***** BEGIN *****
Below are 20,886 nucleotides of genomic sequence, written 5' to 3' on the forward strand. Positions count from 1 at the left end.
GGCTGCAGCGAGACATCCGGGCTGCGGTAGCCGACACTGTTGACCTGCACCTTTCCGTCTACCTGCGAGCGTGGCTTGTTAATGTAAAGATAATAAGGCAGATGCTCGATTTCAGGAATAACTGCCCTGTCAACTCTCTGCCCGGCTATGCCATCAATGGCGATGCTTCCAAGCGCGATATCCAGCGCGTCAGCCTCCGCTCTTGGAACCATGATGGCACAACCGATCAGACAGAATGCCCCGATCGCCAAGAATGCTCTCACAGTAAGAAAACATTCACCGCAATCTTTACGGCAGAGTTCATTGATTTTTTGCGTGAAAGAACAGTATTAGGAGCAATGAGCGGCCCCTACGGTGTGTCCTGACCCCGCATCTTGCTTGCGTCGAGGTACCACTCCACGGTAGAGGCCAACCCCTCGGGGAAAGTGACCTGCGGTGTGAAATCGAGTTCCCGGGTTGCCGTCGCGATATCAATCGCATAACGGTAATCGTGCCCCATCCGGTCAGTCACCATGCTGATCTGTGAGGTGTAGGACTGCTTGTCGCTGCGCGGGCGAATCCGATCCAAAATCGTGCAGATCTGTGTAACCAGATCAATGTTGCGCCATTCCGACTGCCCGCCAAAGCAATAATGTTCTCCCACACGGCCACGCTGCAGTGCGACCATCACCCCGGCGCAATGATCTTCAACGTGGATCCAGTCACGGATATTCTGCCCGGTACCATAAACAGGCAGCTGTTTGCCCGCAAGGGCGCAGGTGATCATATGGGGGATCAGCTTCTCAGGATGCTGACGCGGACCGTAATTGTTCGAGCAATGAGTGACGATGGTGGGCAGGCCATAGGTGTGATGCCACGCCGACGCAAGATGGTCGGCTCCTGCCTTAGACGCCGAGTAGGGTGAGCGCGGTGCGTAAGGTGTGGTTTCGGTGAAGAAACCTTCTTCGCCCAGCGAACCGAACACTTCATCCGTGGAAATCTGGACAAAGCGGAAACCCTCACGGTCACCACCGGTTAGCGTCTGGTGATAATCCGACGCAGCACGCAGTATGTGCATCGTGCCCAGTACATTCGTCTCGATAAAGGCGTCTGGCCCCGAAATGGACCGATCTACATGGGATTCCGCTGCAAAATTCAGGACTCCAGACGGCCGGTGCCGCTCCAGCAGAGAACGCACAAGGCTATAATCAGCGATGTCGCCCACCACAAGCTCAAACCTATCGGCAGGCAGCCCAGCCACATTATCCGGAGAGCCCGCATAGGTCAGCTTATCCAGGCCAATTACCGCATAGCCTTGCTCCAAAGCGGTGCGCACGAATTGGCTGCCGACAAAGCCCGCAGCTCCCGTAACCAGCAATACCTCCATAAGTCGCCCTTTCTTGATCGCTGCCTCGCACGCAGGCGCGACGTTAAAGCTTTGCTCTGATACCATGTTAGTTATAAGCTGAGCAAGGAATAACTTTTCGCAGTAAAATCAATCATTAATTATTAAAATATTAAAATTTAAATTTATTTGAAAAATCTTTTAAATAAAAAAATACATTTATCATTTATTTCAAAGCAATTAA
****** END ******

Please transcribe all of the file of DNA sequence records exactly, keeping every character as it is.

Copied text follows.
Below are 20,886 nucleotides of genomic sequence, written 5' to 3' on the forward strand. Positions count from 1 at the left end.
GGCTGCAGCGAGACATCCGGGCTGCGGTAGCCGACACTGTTGACCTGCACCTTTCCGTCTACCTGCGAGCGTGGCTTGTTAATGTAAAGATAATAAGGCAGATGCTCGATTTCAGGAATAACTGCCCTGTCAACTCTCTGCCCGGCTATGCCATCAATGGCGATGCTTCCAAGCGCGATATCCAGCGCGTCAGCCTCCGCTCTTGGAACCATGATGGCACAACCGATCAGACAGAATGCCCCGATCGCCAAGAATGCTCTCACAGTAAGAAAACATTCACCGCAATCTTTACGGCAGAGTTCATTGATTTTTTGCGTGAAAGAACAGTATTAGGAGCAATGAGCGGCCCCTACGGTGTGTCCTGACCCCGCATCTTGCTTGCGTCGAGGTACCACTCCACGGTAGAGGCCAACCCCTCGGGGAAAGTGACCTGCGGTGTGAAATCGAGTTCCCGGGTTGCCGTCGCGATATCAATCGCATAACGGTAATCGTGCCCCATCCGGTCAGTCACCATGCTGATCTGTGAGGTGTAGGACTGCTTGTCGCTGCGCGGGCGAATCCGATCCAAAATCGTGCAGATCTGTGTAACCAGATCAATGTTGCGCCATTCCGACTGCCCGCCAAAGCAATAATGTTCTCCCACACGGCCACGCTGCAGTGCGACCATCACCCCGGCGCAATGATCTTCAACGTGGATCCAGTCACGGATATTCTGCCCGGTACCATAAACAGGCAGCTGTTTGCCCGCAAGGGCGCAGGTGATCATATGGGGGATCAGCTTCTCAGGATGCTGACGCGGACCGTAATTGTTCGAGCAATGAGTGACGATGGTGGGCAGGCCATAGGTGTGATGCCACGCCGACGCAAGATGGTCGGCTCCTGCCTTAGACGCCGAGTAGGGTGAGCGCGGTGCGTAAGGTGTGGTTTCGGTGAAGAAACCTTCTTCGCCCAGCGAACCGAACACTTCATCCGTGGAAATCTGGACAAAGCGGAAACCCTCACGGTCACCACCGGTTAGCGTCTGGTGATAATCCGACGCAGCACGCAGTATGTGCATCGTGCCCAGTACATTCGTCTCGATAAAGGCGTCTGGCCCCGAAATGGACCGATCTACATGGGATTCCGCTGCAAAATTCAGGACTCCAGACGGCCGGTGCCGCTCCAGCAGAGAACGCACAAGGCTATAATCAGCGATGTCGCCCACCACAAGCTCAAACCTATCGGCAGGCAGCCCAGCCACATTATCCGGAGAGCCCGCATAGGTCAGCTTATCCAGGCCAATTACCGCATAGCCTTGCTCCAAAGCGGTGCGCACGAATTGGCTGCCGACAAAGCCCGCAGCTCCCGTAACCAGCAATACCTCCATAAGTCGCCCTTTCTTGATCGCTGCCTCGCACGCAGGCGCGACGTTAAAGCTTTGCTCTGATACCATGTTAGTTATAAGCTGAGCAAGGAATAACTTTTCGCAGTAAAATCAATCATTAATTATTAAAATATTAAAATTTAAATTTATTTGAAAAATCTTTTAAATAAAAAAATACATTTATCATTTATTTCAAAGCAATTAA